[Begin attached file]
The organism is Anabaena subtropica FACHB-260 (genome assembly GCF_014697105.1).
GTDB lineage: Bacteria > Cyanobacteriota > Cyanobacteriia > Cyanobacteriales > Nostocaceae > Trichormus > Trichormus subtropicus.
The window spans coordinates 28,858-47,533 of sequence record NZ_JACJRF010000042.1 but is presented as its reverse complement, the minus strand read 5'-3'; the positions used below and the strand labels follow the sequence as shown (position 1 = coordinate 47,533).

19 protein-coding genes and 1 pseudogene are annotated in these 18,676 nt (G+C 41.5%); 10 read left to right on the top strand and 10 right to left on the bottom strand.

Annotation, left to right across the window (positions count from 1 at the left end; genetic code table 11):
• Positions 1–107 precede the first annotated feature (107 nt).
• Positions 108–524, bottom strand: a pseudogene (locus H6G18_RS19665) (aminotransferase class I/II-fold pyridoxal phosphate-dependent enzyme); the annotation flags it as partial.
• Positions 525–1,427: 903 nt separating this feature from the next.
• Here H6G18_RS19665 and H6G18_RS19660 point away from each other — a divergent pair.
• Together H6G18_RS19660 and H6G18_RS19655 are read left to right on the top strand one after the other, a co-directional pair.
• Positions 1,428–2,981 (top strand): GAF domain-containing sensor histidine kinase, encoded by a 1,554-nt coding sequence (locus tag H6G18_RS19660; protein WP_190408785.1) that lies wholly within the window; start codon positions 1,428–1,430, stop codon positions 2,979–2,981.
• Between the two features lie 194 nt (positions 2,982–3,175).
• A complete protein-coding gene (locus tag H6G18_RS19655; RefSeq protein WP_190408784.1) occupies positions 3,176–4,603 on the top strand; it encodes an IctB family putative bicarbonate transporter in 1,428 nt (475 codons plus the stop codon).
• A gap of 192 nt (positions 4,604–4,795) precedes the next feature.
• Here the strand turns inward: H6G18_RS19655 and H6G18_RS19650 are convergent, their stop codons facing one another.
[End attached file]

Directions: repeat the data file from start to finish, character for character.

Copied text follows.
The organism is Anabaena subtropica FACHB-260 (genome assembly GCF_014697105.1).
GTDB lineage: Bacteria > Cyanobacteriota > Cyanobacteriia > Cyanobacteriales > Nostocaceae > Trichormus > Trichormus subtropicus.
The window spans coordinates 28,858-47,533 of sequence record NZ_JACJRF010000042.1 but is presented as its reverse complement, the minus strand read 5'-3'; the positions used below and the strand labels follow the sequence as shown (position 1 = coordinate 47,533).

19 protein-coding genes and 1 pseudogene are annotated in these 18,676 nt (G+C 41.5%); 10 read left to right on the top strand and 10 right to left on the bottom strand.

Annotation, left to right across the window (positions count from 1 at the left end; genetic code table 11):
• Positions 1–107 precede the first annotated feature (107 nt).
• Positions 108–524, bottom strand: a pseudogene (locus H6G18_RS19665) (aminotransferase class I/II-fold pyridoxal phosphate-dependent enzyme); the annotation flags it as partial.
• Positions 525–1,427: 903 nt separating this feature from the next.
• Here H6G18_RS19665 and H6G18_RS19660 point away from each other — a divergent pair.
• Together H6G18_RS19660 and H6G18_RS19655 are read left to right on the top strand one after the other, a co-directional pair.
• Positions 1,428–2,981 (top strand): GAF domain-containing sensor histidine kinase, encoded by a 1,554-nt coding sequence (locus tag H6G18_RS19660; protein WP_190408785.1) that lies wholly within the window; start codon positions 1,428–1,430, stop codon positions 2,979–2,981.
• Between the two features lie 194 nt (positions 2,982–3,175).
• A complete protein-coding gene (locus tag H6G18_RS19655; RefSeq protein WP_190408784.1) occupies positions 3,176–4,603 on the top strand; it encodes an IctB family putative bicarbonate transporter in 1,428 nt (475 codons plus the stop codon).
• A gap of 192 nt (positions 4,604–4,795) precedes the next feature.
• Here the strand turns inward: H6G18_RS19655 and H6G18_RS19650 are convergent, their stop codons facing one another.